Special Education

Report Raps N.Y.C. Special Education Graduation Rate

By Christina A. Samuels — June 14, 2005 3 min read
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Read “Leaving School Empty Handed: A Report on Graduation and Dropout Rates for Students Who Receive Special Education Services in New York City” posted by Advocates for Children of New York.

New York City students enrolled in special education programs are earning high school diplomas at a rate far below that of their peers in the general education population, according to a study by Advocates for Children of New York.

The nonprofit group, which monitors the 1.1 million-student school system, analyzed data for more than 111,000 students in special education who left the New York City system between the 1996-97 and 2003-04 school years, whether they graduated, dropped out, or reached the age limit of 21. Over that eight-year period, an average of 11.84 percent of students in special education graduated with a state Regents diploma or a local diploma. For a Regents diploma, a student must earn a certain number of credits and pass the Regents exams. For a local diploma, a student must pass the Regents competency tests, a less rigorous alternative.

In the same time period, 12 percent of students in special education, on average, earned individualized-education-program diplomas, which are designed for students with severe disabilities. IEP diplomas confer none of the benefits of either a local or a Regents diploma, such as eligibility to enlist in the military or enroll in college.

About 15 percent of New York students received special education services in the 2004-05 school year, according to system statistics.

The study, released June 2, also attempted to categorize graduation rates by disability, although that information did not include all eight years. Students with emotional disturbances were the least likely to earn a Regents or a local diploma, according to the report. About 4 percent of students with emotional disturbances earned a Regents or local diploma over the time period spanning the 1999-2000 and the 2002-03 school years.

“What we saw was beyond horrendous,” said Jill Chaifetz, the executive director of Advocates for Children. “A tremendous amount of resources are going into special education services, and the results are not being reflected.”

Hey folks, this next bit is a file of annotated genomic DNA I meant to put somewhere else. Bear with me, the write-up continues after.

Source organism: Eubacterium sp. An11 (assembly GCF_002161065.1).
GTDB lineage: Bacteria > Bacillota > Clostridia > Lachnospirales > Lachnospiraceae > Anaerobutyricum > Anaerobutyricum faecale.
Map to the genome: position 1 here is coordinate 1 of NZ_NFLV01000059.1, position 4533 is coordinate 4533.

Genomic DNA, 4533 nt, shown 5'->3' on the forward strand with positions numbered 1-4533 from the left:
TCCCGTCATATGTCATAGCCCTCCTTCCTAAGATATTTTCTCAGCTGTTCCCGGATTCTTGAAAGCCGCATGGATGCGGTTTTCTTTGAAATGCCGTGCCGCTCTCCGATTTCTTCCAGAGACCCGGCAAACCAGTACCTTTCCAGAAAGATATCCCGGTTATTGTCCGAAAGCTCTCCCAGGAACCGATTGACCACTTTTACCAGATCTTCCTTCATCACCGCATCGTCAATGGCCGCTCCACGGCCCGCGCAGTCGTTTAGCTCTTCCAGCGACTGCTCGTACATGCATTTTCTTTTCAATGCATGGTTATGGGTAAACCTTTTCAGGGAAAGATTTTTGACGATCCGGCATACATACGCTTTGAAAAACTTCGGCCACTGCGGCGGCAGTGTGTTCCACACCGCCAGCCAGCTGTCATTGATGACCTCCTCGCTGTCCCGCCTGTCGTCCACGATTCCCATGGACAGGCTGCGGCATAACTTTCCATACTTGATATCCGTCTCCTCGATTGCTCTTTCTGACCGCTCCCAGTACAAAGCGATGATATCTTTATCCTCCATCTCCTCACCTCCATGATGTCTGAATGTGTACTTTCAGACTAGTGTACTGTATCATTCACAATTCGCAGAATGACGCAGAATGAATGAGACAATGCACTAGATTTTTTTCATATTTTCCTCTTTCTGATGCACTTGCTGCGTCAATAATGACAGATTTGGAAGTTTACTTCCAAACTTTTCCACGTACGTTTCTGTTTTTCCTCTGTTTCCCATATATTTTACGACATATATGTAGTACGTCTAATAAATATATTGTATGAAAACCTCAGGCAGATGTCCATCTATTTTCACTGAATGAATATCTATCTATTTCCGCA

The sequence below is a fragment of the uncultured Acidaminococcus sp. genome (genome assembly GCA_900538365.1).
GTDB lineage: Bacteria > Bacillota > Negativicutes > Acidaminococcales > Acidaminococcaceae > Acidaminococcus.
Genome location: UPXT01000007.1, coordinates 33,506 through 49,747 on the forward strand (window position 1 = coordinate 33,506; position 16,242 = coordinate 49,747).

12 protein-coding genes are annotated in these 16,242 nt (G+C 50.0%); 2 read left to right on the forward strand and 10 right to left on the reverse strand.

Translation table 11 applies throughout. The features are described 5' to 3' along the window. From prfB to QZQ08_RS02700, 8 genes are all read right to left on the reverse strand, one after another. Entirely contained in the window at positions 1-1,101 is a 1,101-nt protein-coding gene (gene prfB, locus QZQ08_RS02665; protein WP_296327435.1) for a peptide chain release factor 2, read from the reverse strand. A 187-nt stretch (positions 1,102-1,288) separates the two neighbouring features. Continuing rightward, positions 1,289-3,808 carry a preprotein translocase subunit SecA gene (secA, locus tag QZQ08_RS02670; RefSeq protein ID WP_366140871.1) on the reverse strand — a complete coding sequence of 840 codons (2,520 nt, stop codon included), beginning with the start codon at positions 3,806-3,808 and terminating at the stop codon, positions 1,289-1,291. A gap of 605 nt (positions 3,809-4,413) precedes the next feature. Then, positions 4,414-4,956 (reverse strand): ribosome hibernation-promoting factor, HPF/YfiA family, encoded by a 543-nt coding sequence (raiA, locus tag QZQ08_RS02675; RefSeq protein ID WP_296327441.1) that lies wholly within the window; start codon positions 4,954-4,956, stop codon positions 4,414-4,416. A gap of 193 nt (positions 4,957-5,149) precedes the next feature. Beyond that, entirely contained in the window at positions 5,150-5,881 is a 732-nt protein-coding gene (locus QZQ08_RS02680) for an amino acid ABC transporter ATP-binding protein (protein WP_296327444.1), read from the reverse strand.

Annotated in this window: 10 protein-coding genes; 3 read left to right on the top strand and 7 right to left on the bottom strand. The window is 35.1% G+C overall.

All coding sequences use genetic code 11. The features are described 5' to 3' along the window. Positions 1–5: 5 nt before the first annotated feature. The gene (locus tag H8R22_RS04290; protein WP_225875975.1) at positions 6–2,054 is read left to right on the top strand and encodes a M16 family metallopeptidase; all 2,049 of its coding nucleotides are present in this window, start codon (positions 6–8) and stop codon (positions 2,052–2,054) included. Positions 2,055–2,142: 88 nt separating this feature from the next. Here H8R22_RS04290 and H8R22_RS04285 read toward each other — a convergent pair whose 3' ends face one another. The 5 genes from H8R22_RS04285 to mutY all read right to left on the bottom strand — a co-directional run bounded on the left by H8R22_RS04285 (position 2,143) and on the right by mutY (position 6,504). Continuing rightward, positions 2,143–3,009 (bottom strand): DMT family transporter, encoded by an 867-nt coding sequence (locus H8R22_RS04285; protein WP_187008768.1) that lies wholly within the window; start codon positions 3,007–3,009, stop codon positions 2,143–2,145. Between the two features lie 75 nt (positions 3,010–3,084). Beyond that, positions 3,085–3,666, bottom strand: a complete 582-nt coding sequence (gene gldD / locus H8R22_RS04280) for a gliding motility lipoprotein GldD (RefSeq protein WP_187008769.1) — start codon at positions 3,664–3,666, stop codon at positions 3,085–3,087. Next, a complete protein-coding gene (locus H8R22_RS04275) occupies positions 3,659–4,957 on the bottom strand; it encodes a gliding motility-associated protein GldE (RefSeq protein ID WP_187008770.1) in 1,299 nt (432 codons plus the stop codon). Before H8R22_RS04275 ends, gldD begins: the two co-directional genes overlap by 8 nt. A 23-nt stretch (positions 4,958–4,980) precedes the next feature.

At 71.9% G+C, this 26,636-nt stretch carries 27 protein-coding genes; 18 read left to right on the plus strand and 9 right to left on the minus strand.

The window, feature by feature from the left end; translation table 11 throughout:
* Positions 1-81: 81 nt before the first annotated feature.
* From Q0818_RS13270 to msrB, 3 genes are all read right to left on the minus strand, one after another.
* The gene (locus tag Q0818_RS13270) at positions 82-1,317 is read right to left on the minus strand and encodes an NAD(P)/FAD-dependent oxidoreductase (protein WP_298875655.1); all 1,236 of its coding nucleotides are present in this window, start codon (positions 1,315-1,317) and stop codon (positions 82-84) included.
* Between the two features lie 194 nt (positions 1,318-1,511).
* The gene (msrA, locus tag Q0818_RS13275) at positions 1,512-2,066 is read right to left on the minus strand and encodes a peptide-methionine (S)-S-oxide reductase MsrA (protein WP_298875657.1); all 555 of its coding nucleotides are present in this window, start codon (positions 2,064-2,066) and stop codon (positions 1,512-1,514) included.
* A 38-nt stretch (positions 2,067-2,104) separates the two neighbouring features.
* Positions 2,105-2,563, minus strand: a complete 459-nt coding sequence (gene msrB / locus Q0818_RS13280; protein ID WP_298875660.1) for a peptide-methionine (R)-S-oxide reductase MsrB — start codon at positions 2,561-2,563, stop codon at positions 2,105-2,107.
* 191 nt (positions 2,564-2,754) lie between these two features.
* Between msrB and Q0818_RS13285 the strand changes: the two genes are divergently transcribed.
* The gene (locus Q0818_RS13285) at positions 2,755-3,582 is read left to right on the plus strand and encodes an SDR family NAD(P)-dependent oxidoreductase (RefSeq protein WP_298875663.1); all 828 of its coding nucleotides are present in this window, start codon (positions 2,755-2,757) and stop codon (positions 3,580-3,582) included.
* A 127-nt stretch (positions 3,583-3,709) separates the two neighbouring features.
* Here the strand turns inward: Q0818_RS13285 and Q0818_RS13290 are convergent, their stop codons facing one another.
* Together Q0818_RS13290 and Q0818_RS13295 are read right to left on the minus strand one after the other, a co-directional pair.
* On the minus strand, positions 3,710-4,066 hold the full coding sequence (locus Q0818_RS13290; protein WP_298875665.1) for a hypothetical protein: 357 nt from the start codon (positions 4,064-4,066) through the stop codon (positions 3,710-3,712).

‘A Lot of Work Ahead’

The advocacy group notes that more New York City special education students appear to be graduating with a Regents or local diploma in recent years. The proportion of special education students earning those types of diplomas rose from 12.84 percent in the 2002-03 school year to 15.96 percent in 2003-04.

Michele McManus Higgins, a spokeswoman for New York City Schools Chancellor Joel I. Klein, said in a statement that the chancellor has “aggressively tackled the long-neglected area of special education services for our children.”

She referred to a recent results from citywide testing that showed improved test scores among city students with disabilities in the 3rd, 5th, 6th, and 7th grades. The percentage of such students scoring “not proficient” on the city math tests dropped from 76 percent in the 1998-99 school year to 53.1 percent in 2004-05. In language arts, the proportion of special education students in those grades scoring “not proficient” dropped from 62.1 percent in the 1998-99 to 43.2 percent in 2004-05.

David P. Riley, the executive director of the Newton, Mass.-based Urban Special Education Leadership Collaborative, an organization of school district leaders, says that low graduation rates among students in special education is a nationwide problem. “Students with disabilities have historically dropped out at two to three times the rate of their nondisabled peers,” Mr. Riley said. “It’s a reflection of the historical separation of special education from the academic goals offered to the rest of the educational system.”

In 2003, the National Dropout Prevention Centers, a resource network for teachers and administrators working with children at risk of dropping out of school, formed a new branch: the National Dropout Prevention Center for Students with Disabilities, based at Clemson University in Clemson, S.C. Loujeania Williams Bost, the director of the dropout-prevention center for students with disabilities, said the federal No Child Left Behind Act, which judges schools in part on how well they teach students with disabilities, has prompted states and districts to work harder to keep such students in school, Ms. Bost said.

“There’s a lot of work ahead of us,” she said.

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